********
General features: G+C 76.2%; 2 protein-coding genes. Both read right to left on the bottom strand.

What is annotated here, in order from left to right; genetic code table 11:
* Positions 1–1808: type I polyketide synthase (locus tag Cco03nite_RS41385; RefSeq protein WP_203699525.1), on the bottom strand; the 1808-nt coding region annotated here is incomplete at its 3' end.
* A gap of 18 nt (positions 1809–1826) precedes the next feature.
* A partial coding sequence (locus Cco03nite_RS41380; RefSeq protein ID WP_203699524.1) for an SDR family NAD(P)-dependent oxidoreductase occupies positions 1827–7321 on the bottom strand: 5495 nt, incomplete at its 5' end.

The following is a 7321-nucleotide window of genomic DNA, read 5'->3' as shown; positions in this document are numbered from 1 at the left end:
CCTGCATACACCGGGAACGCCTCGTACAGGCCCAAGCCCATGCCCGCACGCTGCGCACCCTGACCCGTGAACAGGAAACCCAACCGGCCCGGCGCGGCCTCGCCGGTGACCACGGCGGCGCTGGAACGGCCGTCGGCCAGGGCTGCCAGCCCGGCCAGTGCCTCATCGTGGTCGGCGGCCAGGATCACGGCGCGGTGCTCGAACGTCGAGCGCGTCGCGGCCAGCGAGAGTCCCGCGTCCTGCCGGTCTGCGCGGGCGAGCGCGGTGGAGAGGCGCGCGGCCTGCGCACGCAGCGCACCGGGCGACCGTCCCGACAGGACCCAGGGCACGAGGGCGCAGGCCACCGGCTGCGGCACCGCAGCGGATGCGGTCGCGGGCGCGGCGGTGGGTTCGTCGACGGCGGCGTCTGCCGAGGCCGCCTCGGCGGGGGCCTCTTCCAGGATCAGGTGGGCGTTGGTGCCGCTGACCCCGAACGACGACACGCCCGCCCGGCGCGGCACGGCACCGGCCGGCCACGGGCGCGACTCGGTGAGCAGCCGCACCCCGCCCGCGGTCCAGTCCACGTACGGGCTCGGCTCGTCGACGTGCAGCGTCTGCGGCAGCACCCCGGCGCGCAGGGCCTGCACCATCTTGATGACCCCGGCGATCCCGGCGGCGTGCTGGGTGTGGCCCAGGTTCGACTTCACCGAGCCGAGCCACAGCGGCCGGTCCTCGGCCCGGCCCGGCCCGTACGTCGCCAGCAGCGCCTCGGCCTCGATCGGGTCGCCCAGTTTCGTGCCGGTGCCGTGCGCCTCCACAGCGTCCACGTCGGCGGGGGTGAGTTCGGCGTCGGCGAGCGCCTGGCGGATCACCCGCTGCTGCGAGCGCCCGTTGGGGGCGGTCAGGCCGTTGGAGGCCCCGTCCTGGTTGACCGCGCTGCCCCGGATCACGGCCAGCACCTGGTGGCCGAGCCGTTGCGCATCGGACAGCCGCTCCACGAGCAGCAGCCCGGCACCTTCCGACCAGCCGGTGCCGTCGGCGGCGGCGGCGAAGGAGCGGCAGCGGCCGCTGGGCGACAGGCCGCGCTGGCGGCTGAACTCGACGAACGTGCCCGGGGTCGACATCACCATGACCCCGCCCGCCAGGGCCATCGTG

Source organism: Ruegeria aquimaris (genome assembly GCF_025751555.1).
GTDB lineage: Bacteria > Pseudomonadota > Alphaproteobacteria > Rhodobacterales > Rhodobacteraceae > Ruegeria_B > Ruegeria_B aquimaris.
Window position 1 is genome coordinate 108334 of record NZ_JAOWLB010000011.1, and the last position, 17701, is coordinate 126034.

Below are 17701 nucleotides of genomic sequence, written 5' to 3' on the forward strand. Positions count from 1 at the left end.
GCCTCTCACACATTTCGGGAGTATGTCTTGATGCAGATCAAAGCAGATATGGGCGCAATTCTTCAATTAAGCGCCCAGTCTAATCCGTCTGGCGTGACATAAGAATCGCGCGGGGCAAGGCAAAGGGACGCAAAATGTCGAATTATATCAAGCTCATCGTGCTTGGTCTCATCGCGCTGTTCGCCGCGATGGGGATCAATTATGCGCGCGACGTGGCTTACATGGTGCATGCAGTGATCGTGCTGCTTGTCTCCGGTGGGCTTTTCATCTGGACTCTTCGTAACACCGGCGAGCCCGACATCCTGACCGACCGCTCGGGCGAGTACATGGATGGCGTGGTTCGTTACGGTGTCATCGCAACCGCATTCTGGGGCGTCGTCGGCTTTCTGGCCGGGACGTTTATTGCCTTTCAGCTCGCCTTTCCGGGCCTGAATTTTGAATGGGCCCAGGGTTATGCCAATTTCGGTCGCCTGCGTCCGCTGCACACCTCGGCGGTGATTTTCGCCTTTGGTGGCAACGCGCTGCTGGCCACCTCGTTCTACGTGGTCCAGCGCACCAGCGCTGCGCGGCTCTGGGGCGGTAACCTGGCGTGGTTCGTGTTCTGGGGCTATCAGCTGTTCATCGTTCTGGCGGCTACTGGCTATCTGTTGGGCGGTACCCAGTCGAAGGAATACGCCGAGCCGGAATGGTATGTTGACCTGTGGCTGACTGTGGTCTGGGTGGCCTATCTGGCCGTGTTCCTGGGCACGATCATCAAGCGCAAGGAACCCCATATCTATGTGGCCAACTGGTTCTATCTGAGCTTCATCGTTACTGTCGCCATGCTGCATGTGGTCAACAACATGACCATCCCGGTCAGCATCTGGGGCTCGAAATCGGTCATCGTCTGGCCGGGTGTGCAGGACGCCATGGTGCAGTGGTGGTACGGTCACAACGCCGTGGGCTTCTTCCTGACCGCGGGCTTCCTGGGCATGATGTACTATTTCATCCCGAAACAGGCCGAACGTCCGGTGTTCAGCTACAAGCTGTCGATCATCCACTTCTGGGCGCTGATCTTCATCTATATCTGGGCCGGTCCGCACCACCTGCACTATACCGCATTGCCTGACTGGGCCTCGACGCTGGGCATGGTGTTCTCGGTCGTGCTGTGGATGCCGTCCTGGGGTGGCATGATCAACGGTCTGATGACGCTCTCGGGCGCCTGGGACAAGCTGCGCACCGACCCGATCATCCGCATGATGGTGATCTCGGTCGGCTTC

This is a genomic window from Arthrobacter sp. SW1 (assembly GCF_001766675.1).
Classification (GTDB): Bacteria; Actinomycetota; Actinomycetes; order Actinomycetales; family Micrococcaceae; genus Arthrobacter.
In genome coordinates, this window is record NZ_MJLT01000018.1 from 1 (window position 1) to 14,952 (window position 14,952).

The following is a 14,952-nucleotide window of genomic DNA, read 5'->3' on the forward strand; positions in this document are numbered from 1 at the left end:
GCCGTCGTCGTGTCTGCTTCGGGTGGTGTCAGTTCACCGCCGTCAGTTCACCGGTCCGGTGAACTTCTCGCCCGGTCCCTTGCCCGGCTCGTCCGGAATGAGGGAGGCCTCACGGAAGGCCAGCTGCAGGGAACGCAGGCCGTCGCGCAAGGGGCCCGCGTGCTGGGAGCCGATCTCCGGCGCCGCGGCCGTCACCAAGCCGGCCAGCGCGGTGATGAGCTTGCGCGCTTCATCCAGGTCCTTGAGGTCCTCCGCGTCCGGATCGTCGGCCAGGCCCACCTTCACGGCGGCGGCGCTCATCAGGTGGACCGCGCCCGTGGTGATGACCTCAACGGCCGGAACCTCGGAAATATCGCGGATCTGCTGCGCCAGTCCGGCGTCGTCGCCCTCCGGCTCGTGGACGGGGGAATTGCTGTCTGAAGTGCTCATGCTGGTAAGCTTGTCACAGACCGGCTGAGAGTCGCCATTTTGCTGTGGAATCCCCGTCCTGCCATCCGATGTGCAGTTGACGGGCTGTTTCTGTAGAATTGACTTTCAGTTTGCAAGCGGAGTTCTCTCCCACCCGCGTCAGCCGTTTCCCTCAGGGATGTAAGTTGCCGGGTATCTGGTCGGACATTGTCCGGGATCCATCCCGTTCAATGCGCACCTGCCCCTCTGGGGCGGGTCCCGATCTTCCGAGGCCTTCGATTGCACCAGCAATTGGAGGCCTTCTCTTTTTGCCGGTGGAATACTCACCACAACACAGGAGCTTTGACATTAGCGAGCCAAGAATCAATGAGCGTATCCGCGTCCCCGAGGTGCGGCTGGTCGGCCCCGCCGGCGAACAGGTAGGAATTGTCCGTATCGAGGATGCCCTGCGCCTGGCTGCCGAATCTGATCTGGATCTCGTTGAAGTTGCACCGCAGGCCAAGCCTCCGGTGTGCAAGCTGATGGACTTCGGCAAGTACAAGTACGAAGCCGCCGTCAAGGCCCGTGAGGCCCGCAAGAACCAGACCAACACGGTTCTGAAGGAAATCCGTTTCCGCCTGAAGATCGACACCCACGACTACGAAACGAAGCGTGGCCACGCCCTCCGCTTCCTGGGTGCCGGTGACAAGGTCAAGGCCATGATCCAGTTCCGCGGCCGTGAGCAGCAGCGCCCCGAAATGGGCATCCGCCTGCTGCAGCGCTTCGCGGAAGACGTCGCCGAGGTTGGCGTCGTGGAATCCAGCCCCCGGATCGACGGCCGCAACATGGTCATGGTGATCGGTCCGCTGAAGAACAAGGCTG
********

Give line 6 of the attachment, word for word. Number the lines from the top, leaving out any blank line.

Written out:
The following is a 7321-nucleotide window of genomic DNA, read 5'->3' as shown; positions in this document are numbered from 1 at the left end: